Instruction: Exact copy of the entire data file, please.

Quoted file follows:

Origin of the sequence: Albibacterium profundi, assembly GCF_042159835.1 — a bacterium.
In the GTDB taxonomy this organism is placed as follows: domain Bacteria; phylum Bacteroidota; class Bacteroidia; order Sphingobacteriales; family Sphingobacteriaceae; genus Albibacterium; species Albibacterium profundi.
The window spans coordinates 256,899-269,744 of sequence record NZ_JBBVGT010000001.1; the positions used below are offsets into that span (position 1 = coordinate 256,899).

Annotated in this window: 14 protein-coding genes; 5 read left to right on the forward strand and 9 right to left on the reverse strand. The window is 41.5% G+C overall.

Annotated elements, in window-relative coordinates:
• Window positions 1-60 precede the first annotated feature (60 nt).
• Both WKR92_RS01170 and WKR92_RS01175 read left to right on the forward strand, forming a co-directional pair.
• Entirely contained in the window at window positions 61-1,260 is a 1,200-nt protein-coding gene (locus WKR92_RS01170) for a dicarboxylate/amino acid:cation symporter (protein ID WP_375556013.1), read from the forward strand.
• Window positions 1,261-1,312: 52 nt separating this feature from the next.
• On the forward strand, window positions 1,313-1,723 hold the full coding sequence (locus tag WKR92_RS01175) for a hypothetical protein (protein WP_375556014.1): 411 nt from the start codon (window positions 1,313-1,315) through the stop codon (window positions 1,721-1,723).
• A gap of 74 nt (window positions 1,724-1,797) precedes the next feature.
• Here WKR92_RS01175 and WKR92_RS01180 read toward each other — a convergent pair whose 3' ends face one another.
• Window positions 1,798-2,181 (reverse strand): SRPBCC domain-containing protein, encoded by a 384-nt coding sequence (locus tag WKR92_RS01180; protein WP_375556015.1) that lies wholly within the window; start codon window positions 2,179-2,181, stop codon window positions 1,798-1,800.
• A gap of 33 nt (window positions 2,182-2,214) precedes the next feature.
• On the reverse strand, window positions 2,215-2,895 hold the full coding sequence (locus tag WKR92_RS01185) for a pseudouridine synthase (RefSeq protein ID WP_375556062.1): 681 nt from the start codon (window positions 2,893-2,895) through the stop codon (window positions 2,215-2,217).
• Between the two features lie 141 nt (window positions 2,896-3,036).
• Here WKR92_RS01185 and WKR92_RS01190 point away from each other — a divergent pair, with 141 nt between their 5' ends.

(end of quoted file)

Origin of the sequence: Albibacterium profundi, assembly GCF_042159835.1 — a bacterium.
In the GTDB taxonomy this organism is placed as follows: domain Bacteria; phylum Bacteroidota; class Bacteroidia; order Sphingobacteriales; family Sphingobacteriaceae; genus Albibacterium; species Albibacterium profundi.
The window spans coordinates 256,899-269,744 of sequence record NZ_JBBVGT010000001.1; the positions used below are offsets into that span (position 1 = coordinate 256,899).

Annotated in this window: 14 protein-coding genes; 5 read left to right on the forward strand and 9 right to left on the reverse strand. The window is 41.5% G+C overall.

Annotated elements, in window-relative coordinates:
• Window positions 1-60 precede the first annotated feature (60 nt).
• Both WKR92_RS01170 and WKR92_RS01175 read left to right on the forward strand, forming a co-directional pair.
• Entirely contained in the window at window positions 61-1,260 is a 1,200-nt protein-coding gene (locus WKR92_RS01170) for a dicarboxylate/amino acid:cation symporter (protein ID WP_375556013.1), read from the forward strand.
• Window positions 1,261-1,312: 52 nt separating this feature from the next.
• On the forward strand, window positions 1,313-1,723 hold the full coding sequence (locus tag WKR92_RS01175) for a hypothetical protein (protein WP_375556014.1): 411 nt from the start codon (window positions 1,313-1,315) through the stop codon (window positions 1,721-1,723).
• A gap of 74 nt (window positions 1,724-1,797) precedes the next feature.
• Here WKR92_RS01175 and WKR92_RS01180 read toward each other — a convergent pair whose 3' ends face one another.
• Window positions 1,798-2,181 (reverse strand): SRPBCC domain-containing protein, encoded by a 384-nt coding sequence (locus tag WKR92_RS01180; protein WP_375556015.1) that lies wholly within the window; start codon window positions 2,179-2,181, stop codon window positions 1,798-1,800.
• A gap of 33 nt (window positions 2,182-2,214) precedes the next feature.
• On the reverse strand, window positions 2,215-2,895 hold the full coding sequence (locus tag WKR92_RS01185) for a pseudouridine synthase (RefSeq protein ID WP_375556062.1): 681 nt from the start codon (window positions 2,893-2,895) through the stop codon (window positions 2,215-2,217).
• Between the two features lie 141 nt (window positions 2,896-3,036).
• Here WKR92_RS01185 and WKR92_RS01190 point away from each other — a divergent pair, with 141 nt between their 5' ends.